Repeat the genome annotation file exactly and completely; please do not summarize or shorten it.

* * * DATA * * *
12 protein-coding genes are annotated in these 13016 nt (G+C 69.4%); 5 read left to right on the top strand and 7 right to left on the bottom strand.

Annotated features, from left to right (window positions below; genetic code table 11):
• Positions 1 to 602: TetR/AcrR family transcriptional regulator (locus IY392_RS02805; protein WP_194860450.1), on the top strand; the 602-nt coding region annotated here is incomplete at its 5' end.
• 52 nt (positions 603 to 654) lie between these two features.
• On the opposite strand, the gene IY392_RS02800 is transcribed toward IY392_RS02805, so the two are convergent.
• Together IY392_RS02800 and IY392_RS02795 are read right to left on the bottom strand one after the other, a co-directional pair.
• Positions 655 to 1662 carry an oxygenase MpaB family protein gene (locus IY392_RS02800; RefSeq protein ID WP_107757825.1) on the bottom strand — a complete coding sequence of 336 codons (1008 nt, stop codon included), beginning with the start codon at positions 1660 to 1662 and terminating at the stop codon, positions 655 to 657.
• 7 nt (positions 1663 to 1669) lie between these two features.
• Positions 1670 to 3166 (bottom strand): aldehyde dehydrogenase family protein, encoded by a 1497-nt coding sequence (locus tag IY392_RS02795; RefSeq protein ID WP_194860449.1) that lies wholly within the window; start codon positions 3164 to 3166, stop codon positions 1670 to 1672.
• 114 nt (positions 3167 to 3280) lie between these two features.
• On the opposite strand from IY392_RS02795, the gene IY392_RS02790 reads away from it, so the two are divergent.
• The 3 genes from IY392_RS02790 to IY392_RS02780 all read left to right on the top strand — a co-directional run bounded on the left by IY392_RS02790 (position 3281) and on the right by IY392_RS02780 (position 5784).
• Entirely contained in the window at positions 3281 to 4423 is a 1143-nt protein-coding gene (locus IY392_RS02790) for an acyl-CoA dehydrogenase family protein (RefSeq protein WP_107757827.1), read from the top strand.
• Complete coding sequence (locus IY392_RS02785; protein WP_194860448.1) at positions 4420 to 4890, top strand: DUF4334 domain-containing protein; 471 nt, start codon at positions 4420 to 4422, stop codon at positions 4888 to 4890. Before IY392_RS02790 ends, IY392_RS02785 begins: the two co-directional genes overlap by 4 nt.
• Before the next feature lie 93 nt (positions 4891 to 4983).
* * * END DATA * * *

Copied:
12 protein-coding genes are annotated in these 13016 nt (G+C 69.4%); 5 read left to right on the top strand and 7 right to left on the bottom strand.

Annotated features, from left to right (window positions below; genetic code table 11):
• Positions 1 to 602: TetR/AcrR family transcriptional regulator (locus IY392_RS02805; protein WP_194860450.1), on the top strand; the 602-nt coding region annotated here is incomplete at its 5' end.
• 52 nt (positions 603 to 654) lie between these two features.
• On the opposite strand, the gene IY392_RS02800 is transcribed toward IY392_RS02805, so the two are convergent.
• Together IY392_RS02800 and IY392_RS02795 are read right to left on the bottom strand one after the other, a co-directional pair.
• Positions 655 to 1662 carry an oxygenase MpaB family protein gene (locus IY392_RS02800; RefSeq protein ID WP_107757825.1) on the bottom strand — a complete coding sequence of 336 codons (1008 nt, stop codon included), beginning with the start codon at positions 1660 to 1662 and terminating at the stop codon, positions 655 to 657.
• 7 nt (positions 1663 to 1669) lie between these two features.
• Positions 1670 to 3166 (bottom strand): aldehyde dehydrogenase family protein, encoded by a 1497-nt coding sequence (locus tag IY392_RS02795; RefSeq protein ID WP_194860449.1) that lies wholly within the window; start codon positions 3164 to 3166, stop codon positions 1670 to 1672.
• 114 nt (positions 3167 to 3280) lie between these two features.
• On the opposite strand from IY392_RS02795, the gene IY392_RS02790 reads away from it, so the two are divergent.
• The 3 genes from IY392_RS02790 to IY392_RS02780 all read left to right on the top strand — a co-directional run bounded on the left by IY392_RS02790 (position 3281) and on the right by IY392_RS02780 (position 5784).
• Entirely contained in the window at positions 3281 to 4423 is a 1143-nt protein-coding gene (locus IY392_RS02790) for an acyl-CoA dehydrogenase family protein (RefSeq protein WP_107757827.1), read from the top strand.
• Complete coding sequence (locus IY392_RS02785; protein WP_194860448.1) at positions 4420 to 4890, top strand: DUF4334 domain-containing protein; 471 nt, start codon at positions 4420 to 4422, stop codon at positions 4888 to 4890. Before IY392_RS02790 ends, IY392_RS02785 begins: the two co-directional genes overlap by 4 nt.
• Before the next feature lie 93 nt (positions 4891 to 4983).